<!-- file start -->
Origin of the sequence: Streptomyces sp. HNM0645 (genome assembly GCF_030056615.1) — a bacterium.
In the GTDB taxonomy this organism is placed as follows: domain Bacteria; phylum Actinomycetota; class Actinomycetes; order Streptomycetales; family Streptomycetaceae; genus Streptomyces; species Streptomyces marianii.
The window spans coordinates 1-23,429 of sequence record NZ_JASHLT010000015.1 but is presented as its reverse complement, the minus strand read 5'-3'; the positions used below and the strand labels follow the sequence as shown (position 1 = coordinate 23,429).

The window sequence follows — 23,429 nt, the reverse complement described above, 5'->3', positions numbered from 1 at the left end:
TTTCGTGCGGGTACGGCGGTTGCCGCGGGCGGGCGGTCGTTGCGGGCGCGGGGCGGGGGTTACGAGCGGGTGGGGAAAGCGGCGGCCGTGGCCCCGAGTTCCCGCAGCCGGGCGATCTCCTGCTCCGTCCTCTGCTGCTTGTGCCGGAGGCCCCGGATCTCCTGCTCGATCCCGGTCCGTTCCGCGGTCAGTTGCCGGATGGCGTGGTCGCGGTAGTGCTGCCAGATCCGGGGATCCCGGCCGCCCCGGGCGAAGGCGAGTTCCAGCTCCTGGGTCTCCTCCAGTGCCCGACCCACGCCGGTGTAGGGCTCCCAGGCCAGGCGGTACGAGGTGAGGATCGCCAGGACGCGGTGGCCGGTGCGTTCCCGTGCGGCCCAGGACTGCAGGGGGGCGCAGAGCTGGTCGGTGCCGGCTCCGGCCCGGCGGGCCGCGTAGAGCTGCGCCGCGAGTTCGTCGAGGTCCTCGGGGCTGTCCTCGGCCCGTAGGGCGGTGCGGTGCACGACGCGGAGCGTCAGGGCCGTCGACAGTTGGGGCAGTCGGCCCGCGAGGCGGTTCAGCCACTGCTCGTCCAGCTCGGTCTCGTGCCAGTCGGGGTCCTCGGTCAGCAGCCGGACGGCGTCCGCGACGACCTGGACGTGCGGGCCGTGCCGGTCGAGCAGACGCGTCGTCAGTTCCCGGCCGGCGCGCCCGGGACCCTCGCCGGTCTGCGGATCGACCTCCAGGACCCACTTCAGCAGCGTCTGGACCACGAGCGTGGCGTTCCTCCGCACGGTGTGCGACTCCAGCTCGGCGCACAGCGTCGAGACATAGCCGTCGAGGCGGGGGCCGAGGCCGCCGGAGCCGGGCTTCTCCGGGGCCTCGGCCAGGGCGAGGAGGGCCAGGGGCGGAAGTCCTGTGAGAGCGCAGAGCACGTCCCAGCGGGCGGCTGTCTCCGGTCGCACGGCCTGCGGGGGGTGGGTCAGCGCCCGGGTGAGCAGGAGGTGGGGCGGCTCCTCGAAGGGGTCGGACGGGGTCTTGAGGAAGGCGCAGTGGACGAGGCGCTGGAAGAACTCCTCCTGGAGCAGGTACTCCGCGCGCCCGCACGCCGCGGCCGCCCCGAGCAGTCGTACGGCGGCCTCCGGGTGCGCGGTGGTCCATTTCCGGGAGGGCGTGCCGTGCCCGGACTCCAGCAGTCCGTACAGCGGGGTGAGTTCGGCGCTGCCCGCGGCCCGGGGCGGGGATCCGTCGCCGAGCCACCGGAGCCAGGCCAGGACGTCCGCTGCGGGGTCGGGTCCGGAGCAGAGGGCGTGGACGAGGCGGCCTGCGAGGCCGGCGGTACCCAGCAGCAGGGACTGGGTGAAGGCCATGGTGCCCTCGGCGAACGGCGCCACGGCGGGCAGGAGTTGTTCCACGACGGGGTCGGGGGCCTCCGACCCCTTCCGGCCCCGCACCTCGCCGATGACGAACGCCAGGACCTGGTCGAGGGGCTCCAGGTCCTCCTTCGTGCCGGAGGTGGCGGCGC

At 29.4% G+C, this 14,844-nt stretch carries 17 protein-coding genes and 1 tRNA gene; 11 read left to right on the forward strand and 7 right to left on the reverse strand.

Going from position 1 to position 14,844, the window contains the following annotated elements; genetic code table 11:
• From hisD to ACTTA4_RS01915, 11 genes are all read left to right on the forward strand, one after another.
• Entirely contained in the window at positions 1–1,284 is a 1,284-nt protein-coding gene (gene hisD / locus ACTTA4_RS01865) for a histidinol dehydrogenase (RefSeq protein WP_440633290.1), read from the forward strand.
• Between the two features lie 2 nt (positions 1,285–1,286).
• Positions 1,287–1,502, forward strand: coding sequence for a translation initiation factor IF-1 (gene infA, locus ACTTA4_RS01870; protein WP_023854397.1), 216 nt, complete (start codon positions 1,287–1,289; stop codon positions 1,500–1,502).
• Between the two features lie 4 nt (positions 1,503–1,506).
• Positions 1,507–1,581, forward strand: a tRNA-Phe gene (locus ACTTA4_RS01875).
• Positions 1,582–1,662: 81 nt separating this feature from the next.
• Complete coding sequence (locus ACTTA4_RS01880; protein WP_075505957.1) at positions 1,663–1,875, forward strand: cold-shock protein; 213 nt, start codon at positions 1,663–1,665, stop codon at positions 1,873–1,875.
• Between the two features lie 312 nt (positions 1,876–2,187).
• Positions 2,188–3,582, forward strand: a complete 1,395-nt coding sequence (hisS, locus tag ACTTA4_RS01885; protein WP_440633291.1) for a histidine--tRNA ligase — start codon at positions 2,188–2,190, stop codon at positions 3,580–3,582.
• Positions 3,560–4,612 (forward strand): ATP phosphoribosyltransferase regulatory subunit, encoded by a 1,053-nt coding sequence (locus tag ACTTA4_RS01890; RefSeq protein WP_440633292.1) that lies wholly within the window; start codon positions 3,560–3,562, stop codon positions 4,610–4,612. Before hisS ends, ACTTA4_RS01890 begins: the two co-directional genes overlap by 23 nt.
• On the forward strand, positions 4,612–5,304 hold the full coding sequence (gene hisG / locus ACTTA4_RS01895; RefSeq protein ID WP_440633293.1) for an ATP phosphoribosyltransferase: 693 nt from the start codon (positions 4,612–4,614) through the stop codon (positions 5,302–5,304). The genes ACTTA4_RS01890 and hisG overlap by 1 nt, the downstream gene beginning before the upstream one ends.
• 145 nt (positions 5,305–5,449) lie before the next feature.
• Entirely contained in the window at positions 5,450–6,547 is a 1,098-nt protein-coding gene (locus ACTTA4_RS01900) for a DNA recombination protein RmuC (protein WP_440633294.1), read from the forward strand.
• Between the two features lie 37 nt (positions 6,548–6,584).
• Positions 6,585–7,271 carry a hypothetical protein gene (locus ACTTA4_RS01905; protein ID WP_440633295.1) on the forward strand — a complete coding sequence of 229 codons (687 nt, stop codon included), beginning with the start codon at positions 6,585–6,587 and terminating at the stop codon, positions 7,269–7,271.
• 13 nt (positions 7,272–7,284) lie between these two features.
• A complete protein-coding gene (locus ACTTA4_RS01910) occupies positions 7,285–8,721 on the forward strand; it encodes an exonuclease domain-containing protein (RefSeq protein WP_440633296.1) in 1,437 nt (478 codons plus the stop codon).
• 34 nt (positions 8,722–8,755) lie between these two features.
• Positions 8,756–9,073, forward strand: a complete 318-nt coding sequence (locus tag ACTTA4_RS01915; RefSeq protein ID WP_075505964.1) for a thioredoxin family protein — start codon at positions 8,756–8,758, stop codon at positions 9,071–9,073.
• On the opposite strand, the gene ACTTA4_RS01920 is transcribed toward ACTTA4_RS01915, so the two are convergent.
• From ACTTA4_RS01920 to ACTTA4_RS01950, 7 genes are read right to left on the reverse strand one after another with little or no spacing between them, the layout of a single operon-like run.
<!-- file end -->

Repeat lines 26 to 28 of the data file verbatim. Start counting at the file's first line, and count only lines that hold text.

• 34 nt (positions 8,722–8,755) lie between these two features.
• Positions 8,756–9,073, forward strand: a complete 318-nt coding sequence (locus tag ACTTA4_RS01915; RefSeq protein ID WP_075505964.1) for a thioredoxin family protein — start codon at positions 8,756–8,758, stop codon at positions 9,071–9,073.
• On the opposite strand, the gene ACTTA4_RS01920 is transcribed toward ACTTA4_RS01915, so the two are convergent.